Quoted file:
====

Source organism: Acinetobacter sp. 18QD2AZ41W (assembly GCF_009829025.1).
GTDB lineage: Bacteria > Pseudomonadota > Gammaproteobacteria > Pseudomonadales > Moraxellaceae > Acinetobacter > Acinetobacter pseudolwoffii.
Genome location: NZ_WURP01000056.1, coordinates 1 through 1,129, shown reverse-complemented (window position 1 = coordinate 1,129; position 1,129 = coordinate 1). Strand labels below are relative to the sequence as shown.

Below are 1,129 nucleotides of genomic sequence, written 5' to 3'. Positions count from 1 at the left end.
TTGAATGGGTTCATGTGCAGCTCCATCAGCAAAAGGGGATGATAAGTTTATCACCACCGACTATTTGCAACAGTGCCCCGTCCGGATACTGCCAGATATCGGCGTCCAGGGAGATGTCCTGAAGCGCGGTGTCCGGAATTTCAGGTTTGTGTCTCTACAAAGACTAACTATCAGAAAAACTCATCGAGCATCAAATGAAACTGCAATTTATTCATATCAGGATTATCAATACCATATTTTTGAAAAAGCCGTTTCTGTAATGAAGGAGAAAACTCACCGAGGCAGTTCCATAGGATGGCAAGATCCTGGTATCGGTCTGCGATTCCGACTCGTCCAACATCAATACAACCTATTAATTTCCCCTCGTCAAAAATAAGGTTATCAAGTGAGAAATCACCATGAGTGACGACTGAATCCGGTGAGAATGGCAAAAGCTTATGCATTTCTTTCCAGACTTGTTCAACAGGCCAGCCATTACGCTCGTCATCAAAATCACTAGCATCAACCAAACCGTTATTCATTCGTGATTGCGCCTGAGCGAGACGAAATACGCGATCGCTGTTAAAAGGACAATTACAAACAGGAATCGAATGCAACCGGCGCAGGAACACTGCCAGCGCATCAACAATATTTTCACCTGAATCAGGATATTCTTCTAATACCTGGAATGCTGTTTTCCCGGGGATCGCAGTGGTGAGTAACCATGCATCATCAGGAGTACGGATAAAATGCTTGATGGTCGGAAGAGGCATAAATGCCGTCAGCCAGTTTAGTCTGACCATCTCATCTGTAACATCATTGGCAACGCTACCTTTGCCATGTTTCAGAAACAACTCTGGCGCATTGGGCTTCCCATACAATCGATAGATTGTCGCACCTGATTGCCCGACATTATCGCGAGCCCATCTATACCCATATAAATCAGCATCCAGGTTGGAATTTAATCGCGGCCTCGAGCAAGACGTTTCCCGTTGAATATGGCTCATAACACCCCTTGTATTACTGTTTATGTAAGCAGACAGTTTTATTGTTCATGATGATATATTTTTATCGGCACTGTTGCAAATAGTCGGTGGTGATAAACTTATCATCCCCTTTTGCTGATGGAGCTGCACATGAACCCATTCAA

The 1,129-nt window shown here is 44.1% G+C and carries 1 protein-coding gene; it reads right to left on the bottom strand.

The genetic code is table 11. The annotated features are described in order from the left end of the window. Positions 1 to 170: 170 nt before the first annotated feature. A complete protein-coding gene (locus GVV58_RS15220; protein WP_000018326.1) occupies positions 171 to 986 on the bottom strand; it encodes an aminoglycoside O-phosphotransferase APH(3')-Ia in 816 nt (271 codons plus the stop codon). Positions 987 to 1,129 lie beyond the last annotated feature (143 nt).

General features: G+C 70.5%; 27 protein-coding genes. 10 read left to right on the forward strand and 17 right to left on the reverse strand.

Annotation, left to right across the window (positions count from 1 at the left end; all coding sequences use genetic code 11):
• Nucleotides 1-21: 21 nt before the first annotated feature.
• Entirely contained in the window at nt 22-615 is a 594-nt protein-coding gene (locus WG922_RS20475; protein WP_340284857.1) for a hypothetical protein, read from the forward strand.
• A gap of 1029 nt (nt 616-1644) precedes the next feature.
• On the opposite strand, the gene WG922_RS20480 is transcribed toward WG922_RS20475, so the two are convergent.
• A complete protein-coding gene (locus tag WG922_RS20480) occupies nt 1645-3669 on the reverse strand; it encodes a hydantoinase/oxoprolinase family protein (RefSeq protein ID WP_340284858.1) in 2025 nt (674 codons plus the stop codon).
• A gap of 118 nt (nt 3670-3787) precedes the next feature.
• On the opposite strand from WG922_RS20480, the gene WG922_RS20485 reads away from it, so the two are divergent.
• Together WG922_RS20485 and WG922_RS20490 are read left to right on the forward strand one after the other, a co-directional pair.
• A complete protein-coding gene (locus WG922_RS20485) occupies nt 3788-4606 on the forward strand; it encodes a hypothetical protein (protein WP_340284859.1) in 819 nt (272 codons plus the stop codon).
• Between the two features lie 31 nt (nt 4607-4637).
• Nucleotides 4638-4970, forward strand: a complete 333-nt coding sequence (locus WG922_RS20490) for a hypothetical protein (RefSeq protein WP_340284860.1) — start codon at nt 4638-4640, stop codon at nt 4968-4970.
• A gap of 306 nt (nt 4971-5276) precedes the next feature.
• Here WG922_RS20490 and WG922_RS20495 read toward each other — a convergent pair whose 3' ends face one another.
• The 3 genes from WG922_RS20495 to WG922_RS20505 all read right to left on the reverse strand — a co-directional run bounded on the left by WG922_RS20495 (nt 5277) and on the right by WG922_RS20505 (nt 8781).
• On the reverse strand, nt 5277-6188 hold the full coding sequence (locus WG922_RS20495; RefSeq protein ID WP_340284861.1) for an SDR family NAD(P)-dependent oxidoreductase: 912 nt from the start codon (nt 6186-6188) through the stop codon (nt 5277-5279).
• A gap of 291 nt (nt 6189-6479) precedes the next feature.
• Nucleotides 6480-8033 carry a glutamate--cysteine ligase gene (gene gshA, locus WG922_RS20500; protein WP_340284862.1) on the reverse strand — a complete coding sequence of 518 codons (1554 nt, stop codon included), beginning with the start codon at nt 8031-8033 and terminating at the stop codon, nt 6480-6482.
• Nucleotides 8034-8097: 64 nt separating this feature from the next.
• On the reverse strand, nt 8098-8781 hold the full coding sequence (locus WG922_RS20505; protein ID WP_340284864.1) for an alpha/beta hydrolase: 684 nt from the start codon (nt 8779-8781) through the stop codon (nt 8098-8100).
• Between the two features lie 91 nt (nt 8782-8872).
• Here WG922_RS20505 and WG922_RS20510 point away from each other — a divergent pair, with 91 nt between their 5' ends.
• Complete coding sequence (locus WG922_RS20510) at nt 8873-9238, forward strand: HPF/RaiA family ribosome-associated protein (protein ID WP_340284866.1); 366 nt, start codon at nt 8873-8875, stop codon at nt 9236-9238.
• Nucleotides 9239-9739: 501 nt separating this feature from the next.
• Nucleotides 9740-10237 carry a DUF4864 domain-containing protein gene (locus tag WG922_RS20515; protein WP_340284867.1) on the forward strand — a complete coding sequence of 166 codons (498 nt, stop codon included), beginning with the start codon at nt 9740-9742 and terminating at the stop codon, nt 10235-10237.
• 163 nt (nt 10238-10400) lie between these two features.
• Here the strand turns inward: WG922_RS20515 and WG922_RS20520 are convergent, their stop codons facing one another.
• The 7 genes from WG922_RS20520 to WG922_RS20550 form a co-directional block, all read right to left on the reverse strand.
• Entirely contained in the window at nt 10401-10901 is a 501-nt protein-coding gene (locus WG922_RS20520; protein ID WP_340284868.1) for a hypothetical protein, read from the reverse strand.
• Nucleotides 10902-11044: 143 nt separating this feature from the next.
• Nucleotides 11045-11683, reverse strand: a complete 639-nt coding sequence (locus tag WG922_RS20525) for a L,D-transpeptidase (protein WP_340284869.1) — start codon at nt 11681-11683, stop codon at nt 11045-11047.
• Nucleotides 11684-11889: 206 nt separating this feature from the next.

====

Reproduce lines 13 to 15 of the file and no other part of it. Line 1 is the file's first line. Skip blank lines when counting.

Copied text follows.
• On the opposite strand, the gene WG922_RS20480 is transcribed toward WG922_RS20475, so the two are convergent.
• A complete protein-coding gene (locus tag WG922_RS20480) occupies nt 1645-3669 on the reverse strand; it encodes a hydantoinase/oxoprolinase family protein (RefSeq protein ID WP_340284858.1) in 2025 nt (674 codons plus the stop codon).
• A gap of 118 nt (nt 3670-3787) precedes the next feature.